Citizen is a brand that needs little introduction. They have been around for almost a century, they are one of the largest watch brands currently in business, they are available at almost every major department store and certainly most mainstream watch stores and they are considered to be very well made. Yet, despite their reach and popularity, we haven’t reviewed or featured a single citizen watch on worn&wound yet. Well…that’s sort of a lie, because every time we discuss a watch that is powered by a Miyota movement, whether it is a Maratac pilot or a Lüm-Tec Combat B16, we are in fact indirectly talking about Citizen as they own Miyota, but we have not directly discussed a Citizen branded watch. This is for a simple albeit subjective reason, most of them just don’t interest us. Style isn’t exactly Citizen’s strong suit (I hope I don’t make too many enemies by saying that) and for the price there are generally sexier options out there. Of course, there is an exception to every rule and in the case of Citizen the exception is the Nighthawk.
The Nighthawk is a feature-packed pilot’s watch with striking looks at an affordable price. For under $250 you get an internal slide rule bezel, a GMT hand, date, standard 3-hand time keeping and a steel bracelet. As a site that focuses on affordability and good design, this feature set along with the unique aesthetic of a pilot’s slide rule made the watch call out to us. Having had the opportunity to see one in person and live with the watch for a time, I must say it is genuinely a fantastic timepiece. The build quality of the watch is without reproach, everything is sturdy, the dial is immaculate and the internal bezel glides smoothly. The quality of the steel bracelet the watch comes on was a pleasant surprise as well. I find it both very comfortable and well styled for the watch. The watch itself is quite light, but it’s not lacking in substance. Like every Citizen watch currently in production (except their high-end Campagnola line) it is powered by their signature “Eco-Drive” movement, which is a solar-powered quartz movement. The lack of a mechanical movement accounts for the relatively lightweight.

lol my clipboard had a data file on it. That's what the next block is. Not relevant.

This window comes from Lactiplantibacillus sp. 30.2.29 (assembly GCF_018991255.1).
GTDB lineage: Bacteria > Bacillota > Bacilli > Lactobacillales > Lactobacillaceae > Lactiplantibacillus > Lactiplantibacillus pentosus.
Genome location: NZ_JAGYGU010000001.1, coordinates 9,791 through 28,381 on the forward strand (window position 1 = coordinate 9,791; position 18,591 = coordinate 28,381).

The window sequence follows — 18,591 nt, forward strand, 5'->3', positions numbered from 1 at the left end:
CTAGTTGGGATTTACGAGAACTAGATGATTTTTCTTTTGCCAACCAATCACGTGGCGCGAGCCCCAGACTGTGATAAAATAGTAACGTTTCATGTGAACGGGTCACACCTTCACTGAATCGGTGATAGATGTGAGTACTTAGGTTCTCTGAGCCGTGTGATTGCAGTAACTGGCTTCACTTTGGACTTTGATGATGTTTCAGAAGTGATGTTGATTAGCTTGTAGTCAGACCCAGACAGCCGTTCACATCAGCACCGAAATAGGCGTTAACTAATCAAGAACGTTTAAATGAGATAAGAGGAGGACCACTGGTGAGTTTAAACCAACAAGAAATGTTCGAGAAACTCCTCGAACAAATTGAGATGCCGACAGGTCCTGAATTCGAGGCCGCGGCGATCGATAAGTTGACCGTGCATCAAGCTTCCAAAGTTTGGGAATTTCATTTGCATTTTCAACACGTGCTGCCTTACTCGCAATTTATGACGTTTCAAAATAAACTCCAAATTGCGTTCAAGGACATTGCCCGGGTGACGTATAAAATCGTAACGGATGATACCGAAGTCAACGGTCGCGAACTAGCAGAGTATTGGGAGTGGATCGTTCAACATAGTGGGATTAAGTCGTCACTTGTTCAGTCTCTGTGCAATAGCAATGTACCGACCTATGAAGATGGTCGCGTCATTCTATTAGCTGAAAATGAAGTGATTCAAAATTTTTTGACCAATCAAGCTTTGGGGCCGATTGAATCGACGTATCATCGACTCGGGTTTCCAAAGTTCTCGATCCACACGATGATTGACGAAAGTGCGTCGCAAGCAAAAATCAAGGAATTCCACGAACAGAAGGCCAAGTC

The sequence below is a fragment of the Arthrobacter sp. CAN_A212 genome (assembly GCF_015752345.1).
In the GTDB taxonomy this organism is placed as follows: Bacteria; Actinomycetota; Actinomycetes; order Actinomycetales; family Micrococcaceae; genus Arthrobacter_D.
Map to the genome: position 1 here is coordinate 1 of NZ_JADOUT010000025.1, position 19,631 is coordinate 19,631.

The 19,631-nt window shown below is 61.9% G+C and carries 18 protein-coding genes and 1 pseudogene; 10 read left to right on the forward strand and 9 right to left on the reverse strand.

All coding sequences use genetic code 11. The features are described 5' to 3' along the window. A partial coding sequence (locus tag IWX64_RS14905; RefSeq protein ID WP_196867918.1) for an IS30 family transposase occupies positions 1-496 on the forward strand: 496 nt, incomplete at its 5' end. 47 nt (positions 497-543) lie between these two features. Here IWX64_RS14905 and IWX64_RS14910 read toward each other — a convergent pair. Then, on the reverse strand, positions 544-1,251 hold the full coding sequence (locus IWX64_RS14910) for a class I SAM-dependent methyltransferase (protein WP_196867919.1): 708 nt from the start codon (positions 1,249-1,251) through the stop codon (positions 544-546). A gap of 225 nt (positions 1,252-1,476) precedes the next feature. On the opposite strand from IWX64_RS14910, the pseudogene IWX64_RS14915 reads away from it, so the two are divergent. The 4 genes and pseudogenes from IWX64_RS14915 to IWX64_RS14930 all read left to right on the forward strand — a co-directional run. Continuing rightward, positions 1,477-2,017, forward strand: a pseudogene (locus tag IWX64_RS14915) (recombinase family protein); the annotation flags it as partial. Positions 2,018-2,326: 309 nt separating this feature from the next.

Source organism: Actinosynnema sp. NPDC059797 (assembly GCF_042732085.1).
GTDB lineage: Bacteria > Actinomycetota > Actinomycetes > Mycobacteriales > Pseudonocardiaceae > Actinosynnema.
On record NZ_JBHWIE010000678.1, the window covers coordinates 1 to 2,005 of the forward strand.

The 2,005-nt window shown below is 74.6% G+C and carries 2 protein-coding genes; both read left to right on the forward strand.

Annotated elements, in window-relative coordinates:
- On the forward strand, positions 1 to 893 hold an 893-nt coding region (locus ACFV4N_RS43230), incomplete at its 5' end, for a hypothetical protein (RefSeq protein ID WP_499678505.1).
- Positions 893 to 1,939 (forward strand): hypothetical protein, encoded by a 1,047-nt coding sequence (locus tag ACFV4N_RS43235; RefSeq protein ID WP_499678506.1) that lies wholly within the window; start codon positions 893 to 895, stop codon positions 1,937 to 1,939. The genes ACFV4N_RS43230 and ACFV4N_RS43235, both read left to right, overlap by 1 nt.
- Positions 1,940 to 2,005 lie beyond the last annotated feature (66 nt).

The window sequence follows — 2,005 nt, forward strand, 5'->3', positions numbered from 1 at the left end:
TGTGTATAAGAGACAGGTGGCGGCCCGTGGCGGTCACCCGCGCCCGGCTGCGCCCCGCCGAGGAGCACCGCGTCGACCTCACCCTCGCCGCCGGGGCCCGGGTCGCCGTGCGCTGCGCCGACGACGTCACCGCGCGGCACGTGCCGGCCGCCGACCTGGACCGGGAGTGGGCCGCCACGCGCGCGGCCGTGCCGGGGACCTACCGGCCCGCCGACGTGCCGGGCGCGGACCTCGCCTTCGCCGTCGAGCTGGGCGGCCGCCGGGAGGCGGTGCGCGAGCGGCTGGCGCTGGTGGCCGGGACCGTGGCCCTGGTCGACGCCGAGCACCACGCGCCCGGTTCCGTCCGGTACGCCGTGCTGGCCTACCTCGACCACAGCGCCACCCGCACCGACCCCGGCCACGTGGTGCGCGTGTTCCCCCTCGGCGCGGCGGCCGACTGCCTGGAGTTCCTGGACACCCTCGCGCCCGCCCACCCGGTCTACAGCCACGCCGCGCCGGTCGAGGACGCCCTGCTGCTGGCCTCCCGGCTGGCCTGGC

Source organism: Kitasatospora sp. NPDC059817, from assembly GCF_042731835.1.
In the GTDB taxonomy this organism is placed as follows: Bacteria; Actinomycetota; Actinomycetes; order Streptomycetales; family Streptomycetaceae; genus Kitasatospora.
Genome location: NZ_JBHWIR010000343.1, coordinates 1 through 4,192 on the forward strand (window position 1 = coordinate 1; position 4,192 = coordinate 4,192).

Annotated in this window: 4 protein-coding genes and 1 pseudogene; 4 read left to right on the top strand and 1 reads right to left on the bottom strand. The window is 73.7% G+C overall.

The real star of this watch, however, is the edge-to-edge dial, which contains enough information for several watches. I’ll save the detailed breakdown for the full review to follow, but to some up my general feelings on it, the dial is chaotic, mesmerizing and kind of brilliant. Though the watch isn’t flashy, the sheer intensity of the dial alone has drawn many a complement from both watch enthusiasts and the uninitiated. Simply put, it’s very cool looking and quite unique.
Keep an eye out for the full review where I’ll get into the various functions of the watch, including that cryptic slide rule bezel.
Thank you to Watchco.com for supplying the Nighthawk review unit
By Zach Weiss